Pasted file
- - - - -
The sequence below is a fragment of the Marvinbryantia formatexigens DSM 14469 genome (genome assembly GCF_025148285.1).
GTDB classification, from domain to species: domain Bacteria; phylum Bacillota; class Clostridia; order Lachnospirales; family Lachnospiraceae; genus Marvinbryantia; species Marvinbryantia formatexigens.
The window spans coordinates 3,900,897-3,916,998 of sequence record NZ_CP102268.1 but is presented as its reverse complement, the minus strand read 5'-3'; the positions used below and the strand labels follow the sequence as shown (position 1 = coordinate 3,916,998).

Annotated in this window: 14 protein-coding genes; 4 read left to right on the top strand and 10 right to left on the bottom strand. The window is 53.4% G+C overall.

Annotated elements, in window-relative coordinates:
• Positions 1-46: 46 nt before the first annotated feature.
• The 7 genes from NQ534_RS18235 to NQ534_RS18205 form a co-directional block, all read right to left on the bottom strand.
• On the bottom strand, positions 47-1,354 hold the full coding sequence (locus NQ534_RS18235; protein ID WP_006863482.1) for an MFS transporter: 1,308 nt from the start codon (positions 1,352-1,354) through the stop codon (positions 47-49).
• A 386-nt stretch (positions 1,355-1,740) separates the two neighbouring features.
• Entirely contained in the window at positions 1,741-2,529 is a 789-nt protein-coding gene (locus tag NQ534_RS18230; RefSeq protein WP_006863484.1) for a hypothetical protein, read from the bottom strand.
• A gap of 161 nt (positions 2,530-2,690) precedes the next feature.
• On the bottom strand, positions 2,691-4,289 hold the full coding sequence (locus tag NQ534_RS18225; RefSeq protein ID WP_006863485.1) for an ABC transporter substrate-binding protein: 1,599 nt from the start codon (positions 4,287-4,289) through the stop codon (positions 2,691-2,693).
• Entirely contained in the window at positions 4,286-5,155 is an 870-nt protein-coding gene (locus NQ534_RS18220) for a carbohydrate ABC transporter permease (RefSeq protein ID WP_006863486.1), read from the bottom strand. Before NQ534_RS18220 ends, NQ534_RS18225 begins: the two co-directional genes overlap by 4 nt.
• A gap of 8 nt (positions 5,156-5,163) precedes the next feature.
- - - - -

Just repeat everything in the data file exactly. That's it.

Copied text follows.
The sequence below is a fragment of the Marvinbryantia formatexigens DSM 14469 genome (genome assembly GCF_025148285.1).
GTDB classification, from domain to species: domain Bacteria; phylum Bacillota; class Clostridia; order Lachnospirales; family Lachnospiraceae; genus Marvinbryantia; species Marvinbryantia formatexigens.
The window spans coordinates 3,900,897-3,916,998 of sequence record NZ_CP102268.1 but is presented as its reverse complement, the minus strand read 5'-3'; the positions used below and the strand labels follow the sequence as shown (position 1 = coordinate 3,916,998).

Annotated in this window: 14 protein-coding genes; 4 read left to right on the top strand and 10 right to left on the bottom strand. The window is 53.4% G+C overall.

Annotated elements, in window-relative coordinates:
• Positions 1-46: 46 nt before the first annotated feature.
• The 7 genes from NQ534_RS18235 to NQ534_RS18205 form a co-directional block, all read right to left on the bottom strand.
• On the bottom strand, positions 47-1,354 hold the full coding sequence (locus NQ534_RS18235; protein ID WP_006863482.1) for an MFS transporter: 1,308 nt from the start codon (positions 1,352-1,354) through the stop codon (positions 47-49).
• A 386-nt stretch (positions 1,355-1,740) separates the two neighbouring features.
• Entirely contained in the window at positions 1,741-2,529 is a 789-nt protein-coding gene (locus tag NQ534_RS18230; RefSeq protein WP_006863484.1) for a hypothetical protein, read from the bottom strand.
• A gap of 161 nt (positions 2,530-2,690) precedes the next feature.
• On the bottom strand, positions 2,691-4,289 hold the full coding sequence (locus tag NQ534_RS18225; RefSeq protein ID WP_006863485.1) for an ABC transporter substrate-binding protein: 1,599 nt from the start codon (positions 4,287-4,289) through the stop codon (positions 2,691-2,693).
• Entirely contained in the window at positions 4,286-5,155 is an 870-nt protein-coding gene (locus NQ534_RS18220) for a carbohydrate ABC transporter permease (RefSeq protein ID WP_006863486.1), read from the bottom strand. Before NQ534_RS18220 ends, NQ534_RS18225 begins: the two co-directional genes overlap by 4 nt.
• A gap of 8 nt (positions 5,156-5,163) precedes the next feature.